- Research article
- Open Access
Exercise training improves relaxation response and SOD-1 expression in aortic and mesenteric rings from high caloric diet-fed rats
© de Moraes et al; licensee BioMed Central Ltd. 2008
- Received: 30 November 2007
- Accepted: 29 May 2008
- Published: 29 May 2008
Obesity has been associated with a variety of disease such as type II diabetes mellitus, arterial hypertension and atherosclerosis. Evidences have shown that exercise training promotes beneficial effects on these disorders, but the underlying mechanisms are not fully understood. The aim of this study was to investigate whether physical preconditioning prevents the deleterious effect of high caloric diet in vascular reactivity of rat aortic and mesenteric rings.
Male Wistar rats were divided into sedentary (SD); trained (TR); sedentary diet (SDD) and trained diet (TRD) groups. Run training (RT) was performed in sessions of 60 min, 5 days/week for 12 weeks (70–80% VO2max). Triglycerides, glucose, insulin and nitrite/nitrate concentrations (NOx-) were measured. Concentration-response curves to acetylcholine (ACh) and sodium nitroprusside (SNP) were obtained. Expression of Cu/Zn superoxide dismutase (SOD-1) was assessed by Western blotting.
High caloric diet increased triglycerides concentration (SDD: 216 ± 25 mg/dl) and exercise training restored to the baseline value (TRD: 89 ± 9 mg/dl). Physical preconditioning significantly reduced insulin levels in both groups (TR: 0.54 ± 0.1 and TRD: 1.24 ± 0.3 ng/ml) as compared to sedentary animals (SD: 0.87 ± 0.1 and SDD: 2.57 ± 0.3 ng/ml). On the other hand, glucose concentration was slightly increased by high caloric diet, and RT did not modify this parameter (SD: 126 ± 6; TR: 140 ± 8; SDD: 156 ± 8 and TRD 153 ± 9 mg/dl). Neither high caloric diet nor RT modified NOx- levels (SD: 27 ± 4; TR: 28 ± 6; SDD: 27 ± 3 and TRD: 30 ± 2 μM). Functional assays showed that high caloric diet impaired the relaxing response to ACh in mesenteric (about 13%), but not in aortic rings. RT improved the relaxing responses to ACh either in aortic (28%, for TR and 16%, to TRD groups) or mesenteric rings (10%, for TR and 17%, to TRD groups) that was accompanied by up-regulation of SOD-1 expression and reduction in triglycerides levels.
The improvement in endothelial function by physical preconditioning in mesenteric and aortic arteries from high caloric fed-rats was directly related to an increase in NO bioavailability to the smooth muscle mostly due to SOD-1 up regulation.
- Nitric Oxide
- Exercise Training
- Aortic Ring
- Triglyceride Concentration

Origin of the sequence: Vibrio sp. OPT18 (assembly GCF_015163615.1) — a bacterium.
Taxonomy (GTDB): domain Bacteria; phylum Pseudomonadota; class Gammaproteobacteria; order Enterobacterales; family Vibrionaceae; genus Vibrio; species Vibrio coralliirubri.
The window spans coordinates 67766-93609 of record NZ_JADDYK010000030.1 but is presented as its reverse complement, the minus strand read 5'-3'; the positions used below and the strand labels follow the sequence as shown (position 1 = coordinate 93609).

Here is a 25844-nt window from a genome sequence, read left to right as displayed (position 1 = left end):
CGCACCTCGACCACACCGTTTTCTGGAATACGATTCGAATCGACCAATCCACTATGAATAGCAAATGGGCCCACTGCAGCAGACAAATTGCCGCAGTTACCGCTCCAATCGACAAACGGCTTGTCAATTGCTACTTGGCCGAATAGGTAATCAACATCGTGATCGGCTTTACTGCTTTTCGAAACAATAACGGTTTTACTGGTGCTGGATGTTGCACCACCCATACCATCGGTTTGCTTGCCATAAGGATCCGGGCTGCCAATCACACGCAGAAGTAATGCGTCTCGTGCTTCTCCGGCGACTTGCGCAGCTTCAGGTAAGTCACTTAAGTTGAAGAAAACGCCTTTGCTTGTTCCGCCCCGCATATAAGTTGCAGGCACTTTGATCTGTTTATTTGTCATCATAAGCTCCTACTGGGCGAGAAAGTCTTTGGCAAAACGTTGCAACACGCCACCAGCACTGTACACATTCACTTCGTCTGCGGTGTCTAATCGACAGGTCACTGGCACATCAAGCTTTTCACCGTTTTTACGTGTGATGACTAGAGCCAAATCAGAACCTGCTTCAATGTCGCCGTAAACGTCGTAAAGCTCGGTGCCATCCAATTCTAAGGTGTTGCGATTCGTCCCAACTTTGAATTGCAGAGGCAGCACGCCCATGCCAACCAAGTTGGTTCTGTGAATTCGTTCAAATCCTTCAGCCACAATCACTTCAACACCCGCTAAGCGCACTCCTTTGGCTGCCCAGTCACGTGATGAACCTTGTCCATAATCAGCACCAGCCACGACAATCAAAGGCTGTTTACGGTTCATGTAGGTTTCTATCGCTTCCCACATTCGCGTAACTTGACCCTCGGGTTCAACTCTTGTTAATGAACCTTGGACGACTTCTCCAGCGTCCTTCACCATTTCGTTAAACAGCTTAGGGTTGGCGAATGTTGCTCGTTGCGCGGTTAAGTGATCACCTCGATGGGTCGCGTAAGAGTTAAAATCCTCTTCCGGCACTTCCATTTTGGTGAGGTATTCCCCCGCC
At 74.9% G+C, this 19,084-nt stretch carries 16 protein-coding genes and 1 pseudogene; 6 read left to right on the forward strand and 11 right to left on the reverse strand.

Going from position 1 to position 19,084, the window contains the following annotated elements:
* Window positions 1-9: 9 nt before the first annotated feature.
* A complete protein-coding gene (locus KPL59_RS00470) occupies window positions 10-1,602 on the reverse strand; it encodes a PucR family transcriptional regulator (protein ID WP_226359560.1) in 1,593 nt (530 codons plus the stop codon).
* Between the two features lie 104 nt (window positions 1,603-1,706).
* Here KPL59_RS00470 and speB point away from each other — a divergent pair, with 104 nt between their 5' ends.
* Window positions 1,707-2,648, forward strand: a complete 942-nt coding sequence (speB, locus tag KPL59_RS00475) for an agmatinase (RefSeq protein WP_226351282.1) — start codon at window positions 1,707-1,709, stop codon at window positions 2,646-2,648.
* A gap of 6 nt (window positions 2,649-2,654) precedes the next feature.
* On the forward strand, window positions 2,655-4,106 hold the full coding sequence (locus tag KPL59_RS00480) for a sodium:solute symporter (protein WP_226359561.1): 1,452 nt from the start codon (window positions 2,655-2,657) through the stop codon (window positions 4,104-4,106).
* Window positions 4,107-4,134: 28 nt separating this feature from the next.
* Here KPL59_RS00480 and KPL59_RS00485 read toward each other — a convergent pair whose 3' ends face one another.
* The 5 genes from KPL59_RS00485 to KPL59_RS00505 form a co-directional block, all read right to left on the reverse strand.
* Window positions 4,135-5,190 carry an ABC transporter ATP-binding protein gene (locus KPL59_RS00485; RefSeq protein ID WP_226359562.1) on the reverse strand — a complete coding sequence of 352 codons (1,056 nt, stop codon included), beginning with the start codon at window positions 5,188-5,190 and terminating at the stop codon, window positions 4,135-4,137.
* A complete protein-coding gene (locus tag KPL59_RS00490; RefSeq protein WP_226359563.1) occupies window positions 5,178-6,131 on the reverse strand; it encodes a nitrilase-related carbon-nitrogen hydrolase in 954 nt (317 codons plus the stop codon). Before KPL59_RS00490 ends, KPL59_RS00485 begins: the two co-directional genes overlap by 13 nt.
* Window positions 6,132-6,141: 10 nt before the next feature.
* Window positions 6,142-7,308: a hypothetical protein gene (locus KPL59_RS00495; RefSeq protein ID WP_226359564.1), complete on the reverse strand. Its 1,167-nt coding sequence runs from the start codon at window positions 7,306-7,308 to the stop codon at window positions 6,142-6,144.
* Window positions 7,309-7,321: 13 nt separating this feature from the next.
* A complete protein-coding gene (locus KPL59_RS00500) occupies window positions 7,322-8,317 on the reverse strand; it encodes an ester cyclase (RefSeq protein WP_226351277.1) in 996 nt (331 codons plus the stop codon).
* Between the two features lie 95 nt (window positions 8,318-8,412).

- Relaxing Response
Obesity is a public health problem and it is a major risk factor for a variety of diseases including arterial hypertension, diabetes mellitus, atherosclerosis and dyslipidemia . Particularly, atherosclerosis is a chronic inflammatory disease associated with endothelium dysfunction and vascular smooth muscle growth resulting in imbalance of vasodilator and vasoconstrictor production by endothelial cells and decrease in vessel lumen . It has been pointed out that oxidative stress associated with alterations in plasma lipid concentration are the main causes of atherosclerosis and both factors play a key role in this cardio-inflammatory disease [3–5].
Evidences have shown that high fat diet provokes alterations in lipid profile and endothelium dysfunction leading to impairment of vascular relaxing responses in rats and pigs [6–9]. A number of studies have reported that the beneficial effect of physical training in lowering LDL-cholesterol and increasing HDL-cholesterol particles , as well as improving the endothelium-derived relaxing response and lead to a prevention of atherosclerosis due to increased nitric oxide (NO) production and/or its bioavailability [11–18]. However, no studies exist investigating the effect of run training associated with high caloric diet in the vascular responsiveness in rats.
Therefore, the aim of the present study was to test the hypothesis that prior physical training promotes beneficial effects in the relaxing response of aortic and mesenteric rings from animals fed with high caloric diet and the underlying mechanism mediating this phenomenon. We also evaluated whether run training attenuates the endocrine-metabolic alterations produced by high caloric diet fed-rats.
Animals and experimental protocol